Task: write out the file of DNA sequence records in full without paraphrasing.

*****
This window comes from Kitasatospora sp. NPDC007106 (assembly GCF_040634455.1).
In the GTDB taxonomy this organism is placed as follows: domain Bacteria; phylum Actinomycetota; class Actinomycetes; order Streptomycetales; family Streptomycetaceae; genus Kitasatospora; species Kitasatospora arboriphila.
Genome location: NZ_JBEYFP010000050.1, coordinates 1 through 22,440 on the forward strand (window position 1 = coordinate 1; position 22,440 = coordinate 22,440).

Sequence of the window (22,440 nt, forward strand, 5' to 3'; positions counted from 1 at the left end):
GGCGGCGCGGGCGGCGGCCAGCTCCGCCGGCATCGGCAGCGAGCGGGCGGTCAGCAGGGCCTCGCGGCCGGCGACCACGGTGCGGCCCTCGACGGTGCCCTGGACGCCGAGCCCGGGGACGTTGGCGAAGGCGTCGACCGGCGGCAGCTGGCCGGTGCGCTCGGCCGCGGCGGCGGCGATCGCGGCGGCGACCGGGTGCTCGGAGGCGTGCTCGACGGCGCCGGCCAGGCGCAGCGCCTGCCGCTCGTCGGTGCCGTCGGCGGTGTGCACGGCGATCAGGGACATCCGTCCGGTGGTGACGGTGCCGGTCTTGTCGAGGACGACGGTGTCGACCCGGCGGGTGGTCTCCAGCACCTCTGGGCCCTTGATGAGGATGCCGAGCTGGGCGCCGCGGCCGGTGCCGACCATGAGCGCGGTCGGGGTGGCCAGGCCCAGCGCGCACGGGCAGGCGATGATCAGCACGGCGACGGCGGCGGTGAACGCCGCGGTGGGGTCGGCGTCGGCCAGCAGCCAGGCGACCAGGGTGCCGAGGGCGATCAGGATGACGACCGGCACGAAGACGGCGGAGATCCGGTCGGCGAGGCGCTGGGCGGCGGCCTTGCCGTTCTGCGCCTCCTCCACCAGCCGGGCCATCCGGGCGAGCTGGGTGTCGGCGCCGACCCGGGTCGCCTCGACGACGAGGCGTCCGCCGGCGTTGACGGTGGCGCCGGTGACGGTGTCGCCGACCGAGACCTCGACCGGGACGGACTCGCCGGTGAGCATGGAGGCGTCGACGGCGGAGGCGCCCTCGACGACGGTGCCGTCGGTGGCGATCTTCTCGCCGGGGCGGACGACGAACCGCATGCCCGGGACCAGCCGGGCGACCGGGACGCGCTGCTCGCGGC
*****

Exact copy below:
This window comes from Kitasatospora sp. NPDC007106 (assembly GCF_040634455.1).
In the GTDB taxonomy this organism is placed as follows: domain Bacteria; phylum Actinomycetota; class Actinomycetes; order Streptomycetales; family Streptomycetaceae; genus Kitasatospora; species Kitasatospora arboriphila.
Genome location: NZ_JBEYFP010000050.1, coordinates 1 through 22,440 on the forward strand (window position 1 = coordinate 1; position 22,440 = coordinate 22,440).

Sequence of the window (22,440 nt, forward strand, 5' to 3'; positions counted from 1 at the left end):
GGCGGCGCGGGCGGCGGCCAGCTCCGCCGGCATCGGCAGCGAGCGGGCGGTCAGCAGGGCCTCGCGGCCGGCGACCACGGTGCGGCCCTCGACGGTGCCCTGGACGCCGAGCCCGGGGACGTTGGCGAAGGCGTCGACCGGCGGCAGCTGGCCGGTGCGCTCGGCCGCGGCGGCGGCGATCGCGGCGGCGACCGGGTGCTCGGAGGCGTGCTCGACGGCGCCGGCCAGGCGCAGCGCCTGCCGCTCGTCGGTGCCGTCGGCGGTGTGCACGGCGATCAGGGACATCCGTCCGGTGGTGACGGTGCCGGTCTTGTCGAGGACGACGGTGTCGACCCGGCGGGTGGTCTCCAGCACCTCTGGGCCCTTGATGAGGATGCCGAGCTGGGCGCCGCGGCCGGTGCCGACCATGAGCGCGGTCGGGGTGGCCAGGCCCAGCGCGCACGGGCAGGCGATGATCAGCACGGCGACGGCGGCGGTGAACGCCGCGGTGGGGTCGGCGTCGGCCAGCAGCCAGGCGACCAGGGTGCCGAGGGCGATCAGGATGACGACCGGCACGAAGACGGCGGAGATCCGGTCGGCGAGGCGCTGGGCGGCGGCCTTGCCGTTCTGCGCCTCCTCCACCAGCCGGGCCATCCGGGCGAGCTGGGTGTCGGCGCCGACCCGGGTCGCCTCGACGACGAGGCGTCCGCCGGCGTTGACGGTGGCGCCGGTGACGGTGTCGCCGACCGAGACCTCGACCGGGACGGACTCGCCGGTGAGCATGGAGGCGTCGACGGCGGAGGCGCCCTCGACGACGGTGCCGTCGGTGGCGATCTTCTCGCCGGGGCGGACGACGAACCGCATGCCCGGGACCAGCCGGGCGACCGGGACGCGCTGCTCGCGGC